The Gangster has a fistful of great character parts, with colorful appearances by Elisha Cook Jr., Charles McGraw, Murray Alper, Jeff Corey and Sid Melton. Two side stories in the café stand out. Soda jerk Shorty (Henry Morgan) fancies himself a ladykiller, and suffers a humiliating date with the stuffy Mrs. Ostrolong (Fifi D'Orsay). Even more pathetic is the desperate gambler Karty (John Ireland), who owes big money and blames Jammey and Shubunka for not bailing him out. In the movie's most touching (and theatrical) scene, a pair of patrons in a booth at closing time talk about the difficulty of romantic relationships. Meanwhile, Mrs. Karty (Virginia Christine) enters to beg her miserable drunk of a husband to come home. He wants nothing to do with her. The scene is a little pretentious, but in a very pleasing way.
This scene is echoed in a scene in screenwriter Fuchs' Hollow Triumph, when Joan Bennett has a breakdown of morale and admits that when a woman runs out of options, she'll lower her standards to grab at even a hope of happiness. The Gangster plays a similar note of human melancholy, and its portrait of the "low company" around Shubunka's twisted world is very affecting.
We of course know where the story's going, as Fuchs' script makes it clear that a noose is tightening around Shubunka's neck. The end comes in a whirlwind of betrayal, murder, and ironic indifference. Shubunka hopes that Dorothy might finally understand him, but she's replaced by a new cashier, Hazel, who doesn't know Shubunka from Adam. But we know her -- Hazel is played by Shelley Winters. It's her 17th screen role, and just one away from her major "discovery" in George Cukor's A Double Life.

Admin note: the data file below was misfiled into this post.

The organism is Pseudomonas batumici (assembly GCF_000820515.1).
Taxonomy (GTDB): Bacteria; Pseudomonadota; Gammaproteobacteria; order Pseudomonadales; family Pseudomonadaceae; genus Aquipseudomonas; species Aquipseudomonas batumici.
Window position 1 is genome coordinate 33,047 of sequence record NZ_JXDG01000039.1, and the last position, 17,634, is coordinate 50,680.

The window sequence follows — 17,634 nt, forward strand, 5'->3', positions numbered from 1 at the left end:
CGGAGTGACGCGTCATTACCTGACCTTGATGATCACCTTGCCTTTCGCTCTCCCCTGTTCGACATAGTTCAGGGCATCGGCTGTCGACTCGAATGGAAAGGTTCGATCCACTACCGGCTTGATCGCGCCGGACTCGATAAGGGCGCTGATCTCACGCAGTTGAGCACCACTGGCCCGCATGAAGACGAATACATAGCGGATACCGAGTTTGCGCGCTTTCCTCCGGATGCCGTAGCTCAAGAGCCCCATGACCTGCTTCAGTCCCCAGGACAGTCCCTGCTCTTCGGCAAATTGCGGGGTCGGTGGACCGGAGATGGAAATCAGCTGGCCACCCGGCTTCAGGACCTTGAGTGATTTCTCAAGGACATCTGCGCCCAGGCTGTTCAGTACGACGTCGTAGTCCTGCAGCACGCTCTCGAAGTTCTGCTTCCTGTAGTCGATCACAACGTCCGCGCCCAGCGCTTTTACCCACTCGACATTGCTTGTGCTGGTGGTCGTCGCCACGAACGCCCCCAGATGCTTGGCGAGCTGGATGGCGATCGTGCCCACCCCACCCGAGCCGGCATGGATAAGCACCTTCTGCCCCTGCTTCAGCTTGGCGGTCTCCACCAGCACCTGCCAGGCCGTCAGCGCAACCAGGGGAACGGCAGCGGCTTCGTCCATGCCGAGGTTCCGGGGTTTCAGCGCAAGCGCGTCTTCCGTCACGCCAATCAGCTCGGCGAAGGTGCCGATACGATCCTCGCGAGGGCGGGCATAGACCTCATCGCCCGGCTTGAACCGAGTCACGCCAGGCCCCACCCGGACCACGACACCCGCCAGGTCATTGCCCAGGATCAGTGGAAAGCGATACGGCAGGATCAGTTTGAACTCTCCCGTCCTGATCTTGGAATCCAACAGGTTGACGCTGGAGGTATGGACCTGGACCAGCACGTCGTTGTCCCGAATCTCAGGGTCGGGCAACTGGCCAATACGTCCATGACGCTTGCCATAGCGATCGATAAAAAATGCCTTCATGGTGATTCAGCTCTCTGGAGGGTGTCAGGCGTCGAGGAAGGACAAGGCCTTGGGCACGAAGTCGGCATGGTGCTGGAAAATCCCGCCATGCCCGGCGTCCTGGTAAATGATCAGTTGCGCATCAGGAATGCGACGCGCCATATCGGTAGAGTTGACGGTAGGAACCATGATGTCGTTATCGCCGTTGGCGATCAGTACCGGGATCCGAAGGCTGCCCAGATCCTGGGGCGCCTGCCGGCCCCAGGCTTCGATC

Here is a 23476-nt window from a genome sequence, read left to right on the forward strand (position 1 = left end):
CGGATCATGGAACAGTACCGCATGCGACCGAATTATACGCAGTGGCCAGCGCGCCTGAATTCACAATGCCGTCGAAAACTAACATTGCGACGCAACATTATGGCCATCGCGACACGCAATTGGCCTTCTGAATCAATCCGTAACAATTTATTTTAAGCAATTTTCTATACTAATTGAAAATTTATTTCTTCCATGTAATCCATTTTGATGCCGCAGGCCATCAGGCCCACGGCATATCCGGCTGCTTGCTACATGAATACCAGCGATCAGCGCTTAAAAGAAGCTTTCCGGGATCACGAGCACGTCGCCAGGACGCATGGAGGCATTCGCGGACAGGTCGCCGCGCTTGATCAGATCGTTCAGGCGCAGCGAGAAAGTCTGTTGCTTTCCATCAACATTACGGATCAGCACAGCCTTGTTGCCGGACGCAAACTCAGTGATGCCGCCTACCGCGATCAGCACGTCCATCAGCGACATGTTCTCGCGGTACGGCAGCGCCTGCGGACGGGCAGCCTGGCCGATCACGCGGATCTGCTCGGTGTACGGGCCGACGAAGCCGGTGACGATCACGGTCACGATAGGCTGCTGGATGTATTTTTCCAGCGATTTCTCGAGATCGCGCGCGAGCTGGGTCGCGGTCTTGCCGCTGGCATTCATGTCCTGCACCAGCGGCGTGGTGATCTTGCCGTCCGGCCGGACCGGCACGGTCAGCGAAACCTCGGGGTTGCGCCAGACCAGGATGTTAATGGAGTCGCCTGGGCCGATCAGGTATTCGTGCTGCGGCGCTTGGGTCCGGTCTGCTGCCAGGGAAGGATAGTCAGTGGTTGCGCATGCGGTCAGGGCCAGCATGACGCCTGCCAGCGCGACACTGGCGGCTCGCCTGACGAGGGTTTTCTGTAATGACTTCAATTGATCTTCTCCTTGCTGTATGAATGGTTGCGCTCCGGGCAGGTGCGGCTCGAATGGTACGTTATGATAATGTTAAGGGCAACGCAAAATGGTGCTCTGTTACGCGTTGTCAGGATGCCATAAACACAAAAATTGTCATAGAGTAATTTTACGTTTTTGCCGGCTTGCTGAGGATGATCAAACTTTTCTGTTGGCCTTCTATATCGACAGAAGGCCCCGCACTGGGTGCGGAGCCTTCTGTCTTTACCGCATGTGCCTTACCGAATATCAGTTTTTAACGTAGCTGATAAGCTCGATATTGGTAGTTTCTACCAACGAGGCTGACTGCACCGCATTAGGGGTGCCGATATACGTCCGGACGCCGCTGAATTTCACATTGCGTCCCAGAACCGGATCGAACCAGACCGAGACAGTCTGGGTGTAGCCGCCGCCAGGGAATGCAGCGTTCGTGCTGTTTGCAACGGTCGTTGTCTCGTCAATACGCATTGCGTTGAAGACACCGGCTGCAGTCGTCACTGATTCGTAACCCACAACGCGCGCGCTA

Barry Sullivan and Belita were a romantic re-pairing from Allied Artists' interesting Suspense of the previous year. These were big features for AA and made to highlight the name change from Monogram Pictures. Art Director Frank Paul Sylos provides some impressive sets including an interior/exterior of the Neptune Beach pier. Director Gordon Wiles' work is enhanced by cinematographer Paul Ivano, who shot Von Sternberg's The Shanghai Gesture and Duvivier's Flesh and Fantasy. Neptune Beach is an enclosed little kingdom about to undergo a palace coup. Even when the end is near Shubunka retains his bitter view of life, saying that his only sin is that he wasn't tough enough, shouldn't have trusted anyone and shouldn't have loved anybody. It's a hardcore noir attitude.
The Warner Archive Collection DVD-R of The Gangster is a really fine transfer of this worthy little gem, with its collection of characters both deluded and disillusioned. The B&W image is sharp and clean, and the audio matches. With this new release most of the key early King Bros. crime films are now on disc: Dillinger, Suspense and Joseph H. Lewis's sublime Gun Crazy.
On a scale of Excellent, Good, Fair, and Poor,
The Gangster rates:
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T'was Ever Thus.